Back when I was doing the corporate grind, Bruce was the first boss (and my favorite to this day) that exposed me to the very practice of "Servant Leadership." That's how he led, and a decade later, I had the formula for a leadership training startup.
Here are a few things Bruce taught me on my own path to Servant Leadership:
- Don't take advantage of your title or positional power; instead, inspire others by making them feel like an equal.
- Share the vision and decision-making with others. Make sure followers have a seat at the table in important decisions.
- Provide followers with all the resources they need so they can become better leaders. When you do, you're providing great leadership.
While he was still my "boss" and expectations of my performance were high, I recall how much more satisfied and engaged I felt than at any other time in my young corporate career.
What was it about this professional relationship that worked out so well for me? It comes down to four leadership principles proven over time to build trust and loyalty in followers.
1. He facilitated a shared vision with his tribe.
Bruce communicated an image of the future that drew us all in. It spoke to what his team (my colleagues) saw and felt. After all, we signed up for the job.
As most MBA programs teach, great visions will answer these three questions:
- Destination: Where are we going?
- Purpose: Why do we exist? What greater good do we serve?
- Values: What principles guide our decisions and actions on our journey?
When a vision addresses all three of these questions for team members, a tremendous amount of energy is unleashed.
And Bruce facilitated the answer to all three, encouraging us to contribute our ideas, insights and realities toward fulfilling the vision. As a result, our commitment level was consistently at a high-level.
2. He shared power and released control.
If you want to foster high trust, risk-taking, creativity and open communication, but you're still riding on your autocratic high-horse and instilling fear, consider getting off for the higher road of sharing power and releasing control.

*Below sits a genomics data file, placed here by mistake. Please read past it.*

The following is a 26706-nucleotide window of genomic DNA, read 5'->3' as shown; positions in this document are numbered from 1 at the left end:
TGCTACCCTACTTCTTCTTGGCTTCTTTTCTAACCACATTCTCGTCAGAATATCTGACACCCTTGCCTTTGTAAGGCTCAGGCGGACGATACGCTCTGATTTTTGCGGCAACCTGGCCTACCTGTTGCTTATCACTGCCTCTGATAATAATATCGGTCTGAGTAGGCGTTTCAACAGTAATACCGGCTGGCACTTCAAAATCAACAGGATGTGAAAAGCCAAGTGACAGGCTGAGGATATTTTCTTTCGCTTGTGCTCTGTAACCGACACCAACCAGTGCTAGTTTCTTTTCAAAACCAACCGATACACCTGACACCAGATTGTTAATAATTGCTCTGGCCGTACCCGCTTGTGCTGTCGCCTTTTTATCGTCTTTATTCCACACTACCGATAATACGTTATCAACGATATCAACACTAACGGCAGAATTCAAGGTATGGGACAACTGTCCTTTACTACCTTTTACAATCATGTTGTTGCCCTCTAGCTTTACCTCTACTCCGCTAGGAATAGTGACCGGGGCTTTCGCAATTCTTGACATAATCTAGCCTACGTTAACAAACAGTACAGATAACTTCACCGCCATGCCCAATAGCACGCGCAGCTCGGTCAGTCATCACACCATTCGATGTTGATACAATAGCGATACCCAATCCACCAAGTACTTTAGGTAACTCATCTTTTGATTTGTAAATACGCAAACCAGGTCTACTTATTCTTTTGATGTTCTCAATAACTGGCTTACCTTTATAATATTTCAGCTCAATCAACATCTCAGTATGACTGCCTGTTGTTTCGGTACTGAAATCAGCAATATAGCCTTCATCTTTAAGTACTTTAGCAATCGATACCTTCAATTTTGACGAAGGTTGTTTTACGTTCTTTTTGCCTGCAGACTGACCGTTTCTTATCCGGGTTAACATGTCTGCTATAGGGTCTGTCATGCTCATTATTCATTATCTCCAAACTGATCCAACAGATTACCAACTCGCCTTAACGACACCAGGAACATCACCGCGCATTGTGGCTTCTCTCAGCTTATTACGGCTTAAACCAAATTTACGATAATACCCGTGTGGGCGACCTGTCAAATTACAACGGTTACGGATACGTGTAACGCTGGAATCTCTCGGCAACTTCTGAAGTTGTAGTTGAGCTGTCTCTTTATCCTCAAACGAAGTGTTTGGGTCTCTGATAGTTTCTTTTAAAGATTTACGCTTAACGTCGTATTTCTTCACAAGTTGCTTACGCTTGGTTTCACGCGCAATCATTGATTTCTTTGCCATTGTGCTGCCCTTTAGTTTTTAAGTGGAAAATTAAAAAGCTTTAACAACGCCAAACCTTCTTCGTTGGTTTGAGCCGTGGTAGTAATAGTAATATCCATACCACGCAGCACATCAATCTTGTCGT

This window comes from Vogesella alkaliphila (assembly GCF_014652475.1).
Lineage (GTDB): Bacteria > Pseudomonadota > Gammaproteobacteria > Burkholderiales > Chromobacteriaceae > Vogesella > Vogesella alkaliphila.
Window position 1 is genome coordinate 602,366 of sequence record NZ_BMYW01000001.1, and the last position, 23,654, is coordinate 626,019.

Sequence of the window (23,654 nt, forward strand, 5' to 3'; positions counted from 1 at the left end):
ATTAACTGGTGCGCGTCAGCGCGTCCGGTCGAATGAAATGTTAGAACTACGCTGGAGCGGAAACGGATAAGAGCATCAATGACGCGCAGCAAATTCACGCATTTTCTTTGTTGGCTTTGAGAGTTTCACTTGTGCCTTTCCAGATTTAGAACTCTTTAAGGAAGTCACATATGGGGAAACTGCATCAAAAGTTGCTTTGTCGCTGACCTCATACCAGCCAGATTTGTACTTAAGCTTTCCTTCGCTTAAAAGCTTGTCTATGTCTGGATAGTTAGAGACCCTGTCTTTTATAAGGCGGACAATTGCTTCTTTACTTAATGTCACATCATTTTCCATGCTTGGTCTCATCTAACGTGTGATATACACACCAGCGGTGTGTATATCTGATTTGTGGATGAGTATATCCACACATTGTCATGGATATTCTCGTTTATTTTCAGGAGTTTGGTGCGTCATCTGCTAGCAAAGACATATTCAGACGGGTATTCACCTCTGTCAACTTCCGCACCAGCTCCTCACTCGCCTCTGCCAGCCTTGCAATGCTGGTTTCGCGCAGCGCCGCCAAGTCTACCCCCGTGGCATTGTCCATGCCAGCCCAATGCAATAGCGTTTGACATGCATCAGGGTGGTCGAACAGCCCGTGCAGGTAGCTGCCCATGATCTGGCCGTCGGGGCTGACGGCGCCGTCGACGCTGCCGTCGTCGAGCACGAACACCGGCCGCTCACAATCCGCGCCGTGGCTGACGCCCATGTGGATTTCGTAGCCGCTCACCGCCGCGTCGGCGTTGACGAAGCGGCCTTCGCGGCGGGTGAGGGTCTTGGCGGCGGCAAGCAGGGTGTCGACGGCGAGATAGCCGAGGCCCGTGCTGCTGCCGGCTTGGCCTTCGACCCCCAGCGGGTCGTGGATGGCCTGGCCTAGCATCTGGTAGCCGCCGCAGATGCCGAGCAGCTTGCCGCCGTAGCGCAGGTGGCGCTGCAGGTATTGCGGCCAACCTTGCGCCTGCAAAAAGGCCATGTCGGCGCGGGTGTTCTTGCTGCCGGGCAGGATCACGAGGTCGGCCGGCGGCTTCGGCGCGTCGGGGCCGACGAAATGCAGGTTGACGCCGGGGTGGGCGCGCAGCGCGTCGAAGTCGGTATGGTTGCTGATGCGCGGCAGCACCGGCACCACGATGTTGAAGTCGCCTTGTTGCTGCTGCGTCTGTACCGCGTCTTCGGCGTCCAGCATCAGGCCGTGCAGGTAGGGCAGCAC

This means allowing the freedom for others to experiment, lead themselves, stretch, and make mistakes. This will unleash discretionary effort and your team will produce great results. That's what happened to Bruce's team.
3. He put people in positions to lead.
Instead of leveraging his positional power for personal gain, self-promotion or demands for special privileges, Bruce put his people in positions of leadership to stretch their growth and develop new strengths and roles.
The return on this investment was watching a leadership culture rise up. Many of us got promoted to leadership roles, filling key positions internally.
4. He pushed his authority down.
In highly effective organizations, there are leaders at every level, not just at the top. The solution is always to push authority down so you're creating a leader-leader culture. This is what Bruce did exceptionally well.
In his book Turn the Ship Around, retired U.S. Navy Captain David Marquet documents how he transformed a ship under his command by challenging the U.S. Navy's traditional leader-follower approach and pushing for leadership at every level.
As a result, his submarine skyrocketed from worst to first in the whole fleet because of his choice to give up control. The crew became fully engaged, contributing their intellectual capacity every day.
Now it's your turn: What are some good examples of leaders who share leadership? How do they do it?